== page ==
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When You Hear Hoof Beats, Don’t Look For Zebras

November 9, 2012


The title of this post is an old medical school adage. It suggests, loosely, that when a doctor learns of symptoms, usually the most common cause of the symptoms is the culprit. The challenge of knowledge and experience is the natural desire to consider extremes, often in the pursuit of diligence. This adage is a simple reminder for doctors that a fever is more likely a cold or flu – and not Hemorrhagic Fever. Philosophers and logicians have a similar saying known as Occam’s (or Ockham’s) razor, named after a 14th-century English logician William of Ockham. In the Latin it is lex parsimoniae: 'entia non sunt multiplicanda praeter necessitatem' but in English we know it as 'All other things being equal, the simplest solution is the best.'

These principles are important to the way we practice information security.

Almost 25 years ago I worked for a husband and wife who ran a software development house in a small town in Oklahoma. It was my first real job with computers and my first real job since I’d gotten out of the Navy. One week I was sent to a training class in Dallas, Texas and while there, the other students in the class started sharing the tech version of ‘war stories.’ One story, from a man who lived and worked in an even smaller town in Alaska, has stuck with me to this day. John (not his real name) was the system administrator, technical support, cable puller, software installer, you name it, for all the government offices in this town in Alaska. John explained he was constantly called by one of the city secretaries complaining she could never access any of the files she was saving. She went on to explain to John that she was following all of his instructions to the letter, the system was giving all the proper indications that the files were being saved, etc.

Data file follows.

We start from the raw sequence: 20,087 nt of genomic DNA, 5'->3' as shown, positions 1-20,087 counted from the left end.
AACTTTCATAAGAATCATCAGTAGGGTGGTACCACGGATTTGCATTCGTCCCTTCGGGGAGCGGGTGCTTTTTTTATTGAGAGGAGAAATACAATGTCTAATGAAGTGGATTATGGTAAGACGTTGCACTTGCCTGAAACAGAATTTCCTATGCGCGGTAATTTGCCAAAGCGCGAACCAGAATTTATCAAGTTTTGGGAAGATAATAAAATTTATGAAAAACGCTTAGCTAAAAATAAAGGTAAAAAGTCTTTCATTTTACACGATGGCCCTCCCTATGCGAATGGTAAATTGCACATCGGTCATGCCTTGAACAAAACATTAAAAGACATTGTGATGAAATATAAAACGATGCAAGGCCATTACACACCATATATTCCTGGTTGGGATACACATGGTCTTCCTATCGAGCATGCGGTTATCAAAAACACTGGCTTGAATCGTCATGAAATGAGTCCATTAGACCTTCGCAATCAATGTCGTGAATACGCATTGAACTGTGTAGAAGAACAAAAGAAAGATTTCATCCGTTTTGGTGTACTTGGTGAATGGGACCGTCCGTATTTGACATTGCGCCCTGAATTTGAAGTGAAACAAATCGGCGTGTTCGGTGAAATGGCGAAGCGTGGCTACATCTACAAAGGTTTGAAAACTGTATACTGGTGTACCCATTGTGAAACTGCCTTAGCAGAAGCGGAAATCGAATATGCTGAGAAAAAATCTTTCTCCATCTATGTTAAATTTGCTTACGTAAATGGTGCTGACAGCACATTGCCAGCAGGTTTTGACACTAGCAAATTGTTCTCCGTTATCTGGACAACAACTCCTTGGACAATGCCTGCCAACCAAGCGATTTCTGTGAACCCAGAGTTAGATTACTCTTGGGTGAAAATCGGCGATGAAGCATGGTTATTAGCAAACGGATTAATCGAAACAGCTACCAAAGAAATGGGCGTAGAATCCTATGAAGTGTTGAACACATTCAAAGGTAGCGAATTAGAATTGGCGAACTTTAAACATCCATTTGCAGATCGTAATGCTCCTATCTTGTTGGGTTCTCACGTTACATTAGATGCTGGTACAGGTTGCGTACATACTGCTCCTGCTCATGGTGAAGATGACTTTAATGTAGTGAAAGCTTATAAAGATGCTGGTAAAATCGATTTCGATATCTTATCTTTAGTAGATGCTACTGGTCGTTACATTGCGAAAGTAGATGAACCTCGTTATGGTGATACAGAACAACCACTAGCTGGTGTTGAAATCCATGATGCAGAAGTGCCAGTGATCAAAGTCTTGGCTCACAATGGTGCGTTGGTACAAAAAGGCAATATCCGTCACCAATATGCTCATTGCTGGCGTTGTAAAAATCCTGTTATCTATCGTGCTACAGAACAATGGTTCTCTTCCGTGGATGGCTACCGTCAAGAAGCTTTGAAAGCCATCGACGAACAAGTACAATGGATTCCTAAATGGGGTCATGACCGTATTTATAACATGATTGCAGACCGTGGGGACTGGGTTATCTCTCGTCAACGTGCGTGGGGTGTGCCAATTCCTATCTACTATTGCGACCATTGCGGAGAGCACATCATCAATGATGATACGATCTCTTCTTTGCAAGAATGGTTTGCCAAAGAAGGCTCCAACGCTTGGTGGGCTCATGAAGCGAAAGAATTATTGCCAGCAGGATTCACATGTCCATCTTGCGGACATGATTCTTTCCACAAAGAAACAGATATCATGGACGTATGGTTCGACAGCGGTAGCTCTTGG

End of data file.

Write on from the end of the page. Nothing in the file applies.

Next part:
It is important to remember what computing was like over 25 years ago. The system was using, at best, 5.25″ floppies for storage (do you have any of those lying around?). John was stumped after spending several days and many hours on the phone with this secretary trying to troubleshoot the problem. In the process, he replaced the hardware, installed new software, testing every component of the system he could think of and explained the process with her again. Exasperated, he finally decided to just sit back and watch her work one day. As the day progressed, John was actually impressed with her proficiency. As she completed her tasks for the day, she put a brand new floppy into the drive, successfully saved her work, removed it from the drive, and promptly swiveled around in her chair, rolled the floppy into her typewriter, and banged away at the keys so as to label it. John says when he saw that he laughed so hard he fell out of his chair.

The lessons I learned from this story that sticks with me to this day:

  • While it is sometimes fun, in a perverse way, to imagine that the events in our daily professional lives parallel those in the book The Cuckoo’s Egg or the movie Sneakers, when something goes wrong with a system or data or connection that is under ones purview, the vast majority of the time the culprit will be a poorly trained worker, or a well-meaning admin just trying to get their job done,
  • When trying to identify and quantify risks to the business, be realistic and focus more on what might actually be threats to the business and less effort on uber-hackers, or flying ninja monkeys, or marauding foreign governments, and finally
  • Save yourself some time and aggravation by keeping John from Alaska and William of Ockham in mind and “when you hear hoof beats, don’t look for zebras.”
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